Do more than dip your toe in the mobile waters. Yes, tie it to your online, print, or TV campaign so you don’t miss her, but also start adapting creative and considering unique solutions and success metrics for the medium because Mom will absolutely reward you for it. Don’t have a mobile-optimized site? No problem. Leverage feature-rich mobile media ads with click to call, click to text, or store locator capabilities to engage your audience. With so few marketers embracing the one media channel that is perpetually in the palm of this consumer’s hand, there’s no easier way to break through. Win her over by meeting her on her own terms, where she’s living so much of her life.
5. The path to the register is redefined
In those halcyon pre-baby days, shopping made women feel relaxed, impulsive, and fun. Now it’s all business – and a challenging one at that: Moms describe their shopping experience as rushed , overwhelming, stressful, and deal-driven (+158%, +67%, +88%, +43% compared to the US online general population, respectively). Leaving nothing to chance, Mom leans heavily on recommendations via word of mouth (68%), parenting or mom-oriented websites (47%), and online reviews (64%). She also over-indexes on sharing deals and discount codes with her social graph (44% vs. 35% for gen pop). Mom is also taking on a lot of additional purchase responsibility well beyond nursery items, anticipating and more likely to make major future purchases in financial services, airfare, hotels, cars, and other big-ticket items.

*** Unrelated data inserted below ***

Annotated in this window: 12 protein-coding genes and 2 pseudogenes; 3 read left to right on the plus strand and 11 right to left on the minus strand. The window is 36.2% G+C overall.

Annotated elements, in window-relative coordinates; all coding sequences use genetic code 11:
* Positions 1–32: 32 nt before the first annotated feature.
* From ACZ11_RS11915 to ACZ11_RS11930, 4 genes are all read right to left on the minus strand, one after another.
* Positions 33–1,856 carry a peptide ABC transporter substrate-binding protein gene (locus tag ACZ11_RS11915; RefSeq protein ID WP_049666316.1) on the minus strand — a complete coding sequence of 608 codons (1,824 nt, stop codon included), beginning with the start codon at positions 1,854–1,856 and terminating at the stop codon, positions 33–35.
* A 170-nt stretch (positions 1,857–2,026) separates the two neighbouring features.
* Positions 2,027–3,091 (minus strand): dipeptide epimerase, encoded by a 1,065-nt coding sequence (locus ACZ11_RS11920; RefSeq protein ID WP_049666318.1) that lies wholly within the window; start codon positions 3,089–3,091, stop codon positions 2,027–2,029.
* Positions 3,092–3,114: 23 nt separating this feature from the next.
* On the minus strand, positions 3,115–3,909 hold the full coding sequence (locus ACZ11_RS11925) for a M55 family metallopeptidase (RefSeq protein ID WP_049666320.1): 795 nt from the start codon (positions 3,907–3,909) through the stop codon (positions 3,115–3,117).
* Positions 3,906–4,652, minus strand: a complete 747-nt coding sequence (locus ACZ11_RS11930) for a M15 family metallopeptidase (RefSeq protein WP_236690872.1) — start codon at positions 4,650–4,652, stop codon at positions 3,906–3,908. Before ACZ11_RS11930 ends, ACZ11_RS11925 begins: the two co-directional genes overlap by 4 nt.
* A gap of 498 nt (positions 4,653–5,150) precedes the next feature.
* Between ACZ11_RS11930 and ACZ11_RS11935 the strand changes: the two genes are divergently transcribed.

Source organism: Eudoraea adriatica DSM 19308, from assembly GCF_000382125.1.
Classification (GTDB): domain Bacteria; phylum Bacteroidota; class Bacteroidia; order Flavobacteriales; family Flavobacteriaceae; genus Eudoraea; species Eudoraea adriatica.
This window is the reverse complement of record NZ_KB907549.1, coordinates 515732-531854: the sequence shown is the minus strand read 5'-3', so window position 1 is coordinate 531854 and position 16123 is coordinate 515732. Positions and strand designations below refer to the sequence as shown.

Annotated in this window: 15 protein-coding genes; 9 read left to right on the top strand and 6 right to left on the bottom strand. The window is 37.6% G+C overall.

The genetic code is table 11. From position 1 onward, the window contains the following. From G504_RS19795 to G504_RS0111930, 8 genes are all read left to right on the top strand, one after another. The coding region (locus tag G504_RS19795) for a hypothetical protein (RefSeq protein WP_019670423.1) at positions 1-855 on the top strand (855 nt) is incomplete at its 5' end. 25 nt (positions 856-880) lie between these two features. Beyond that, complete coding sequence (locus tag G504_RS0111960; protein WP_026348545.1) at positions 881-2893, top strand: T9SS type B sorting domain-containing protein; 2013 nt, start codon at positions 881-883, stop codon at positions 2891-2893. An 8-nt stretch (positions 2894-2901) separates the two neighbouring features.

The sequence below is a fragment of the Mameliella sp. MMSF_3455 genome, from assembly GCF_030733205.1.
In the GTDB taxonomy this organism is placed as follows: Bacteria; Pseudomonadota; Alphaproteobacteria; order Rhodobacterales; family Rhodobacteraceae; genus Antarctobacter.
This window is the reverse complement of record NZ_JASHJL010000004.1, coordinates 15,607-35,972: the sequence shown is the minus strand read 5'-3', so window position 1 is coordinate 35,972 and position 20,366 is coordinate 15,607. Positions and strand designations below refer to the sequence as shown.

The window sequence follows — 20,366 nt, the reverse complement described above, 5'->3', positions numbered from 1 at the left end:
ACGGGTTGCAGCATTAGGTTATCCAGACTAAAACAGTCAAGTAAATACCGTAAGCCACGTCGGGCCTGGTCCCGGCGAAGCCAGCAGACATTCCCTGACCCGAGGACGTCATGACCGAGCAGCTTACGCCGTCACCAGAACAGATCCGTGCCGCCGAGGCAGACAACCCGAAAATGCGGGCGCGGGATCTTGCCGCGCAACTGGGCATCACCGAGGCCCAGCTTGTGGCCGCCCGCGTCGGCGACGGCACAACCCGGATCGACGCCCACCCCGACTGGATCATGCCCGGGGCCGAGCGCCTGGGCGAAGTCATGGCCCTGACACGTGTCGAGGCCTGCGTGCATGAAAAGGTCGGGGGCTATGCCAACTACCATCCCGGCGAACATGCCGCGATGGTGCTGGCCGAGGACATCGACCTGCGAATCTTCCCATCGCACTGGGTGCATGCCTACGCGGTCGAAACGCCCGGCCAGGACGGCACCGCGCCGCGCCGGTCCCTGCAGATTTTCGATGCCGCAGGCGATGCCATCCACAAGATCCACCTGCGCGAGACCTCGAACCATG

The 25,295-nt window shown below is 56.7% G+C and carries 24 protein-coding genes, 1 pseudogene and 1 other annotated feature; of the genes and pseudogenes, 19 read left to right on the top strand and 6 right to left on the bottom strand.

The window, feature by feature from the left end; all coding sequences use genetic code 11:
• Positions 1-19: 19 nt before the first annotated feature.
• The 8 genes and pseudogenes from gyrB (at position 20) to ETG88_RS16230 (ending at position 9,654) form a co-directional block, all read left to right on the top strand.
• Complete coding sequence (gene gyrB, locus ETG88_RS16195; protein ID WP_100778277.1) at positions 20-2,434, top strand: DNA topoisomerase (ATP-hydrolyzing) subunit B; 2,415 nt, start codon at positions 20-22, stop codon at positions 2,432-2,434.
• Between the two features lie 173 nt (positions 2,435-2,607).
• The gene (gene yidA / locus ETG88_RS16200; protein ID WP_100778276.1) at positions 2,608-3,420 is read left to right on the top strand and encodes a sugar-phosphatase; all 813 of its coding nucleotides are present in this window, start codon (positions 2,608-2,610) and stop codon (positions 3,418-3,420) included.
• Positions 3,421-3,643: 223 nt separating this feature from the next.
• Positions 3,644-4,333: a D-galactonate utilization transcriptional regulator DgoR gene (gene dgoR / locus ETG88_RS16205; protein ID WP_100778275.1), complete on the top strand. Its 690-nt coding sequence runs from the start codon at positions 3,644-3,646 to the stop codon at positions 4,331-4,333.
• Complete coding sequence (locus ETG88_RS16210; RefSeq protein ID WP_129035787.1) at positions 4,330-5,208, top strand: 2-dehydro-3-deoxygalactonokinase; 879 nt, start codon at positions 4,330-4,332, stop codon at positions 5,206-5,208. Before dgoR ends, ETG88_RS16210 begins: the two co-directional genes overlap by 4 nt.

Mom likes a deal. And she expects it. She also expects to be able to get product information, reviews, seamless transactions, and great customer support. Remember that enabling Mom to share the results of her efforts is key. She’s researching and buying for herself and for her growing family, getting and giving advice and recommendations at every turn. Social shopping is here and now. Enable her to connect, comment, and share a deal. Ask for her feedback on your product or the customer service your team provided. Give her currency to share – useful information, coupons, rewards – and you may win a customer for life.
Marketing to Mom effectively requires a planned evolution in how you reach a consumer who’s getting more done with less time and who’s empowered by technology. With a focus on turning insights into action you’ll find there’s no end to the opportunity for a brand to reach and excite Mom in new ways. With her many new needs and so many ways to find solutions, she’s more open than ever to any service, any solution, any brand that truly supports her on her journey. Do that.